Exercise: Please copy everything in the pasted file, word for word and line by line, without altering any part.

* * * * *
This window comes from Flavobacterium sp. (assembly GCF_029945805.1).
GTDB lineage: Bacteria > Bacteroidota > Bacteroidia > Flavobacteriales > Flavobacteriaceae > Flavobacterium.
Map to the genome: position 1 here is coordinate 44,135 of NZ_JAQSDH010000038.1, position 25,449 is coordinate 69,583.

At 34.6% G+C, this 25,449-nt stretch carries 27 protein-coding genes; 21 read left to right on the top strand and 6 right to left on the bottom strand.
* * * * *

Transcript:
This window comes from Flavobacterium sp. (assembly GCF_029945805.1).
GTDB lineage: Bacteria > Bacteroidota > Bacteroidia > Flavobacteriales > Flavobacteriaceae > Flavobacterium.
Map to the genome: position 1 here is coordinate 44,135 of NZ_JAQSDH010000038.1, position 25,449 is coordinate 69,583.

At 34.6% G+C, this 25,449-nt stretch carries 27 protein-coding genes; 21 read left to right on the top strand and 6 right to left on the bottom strand.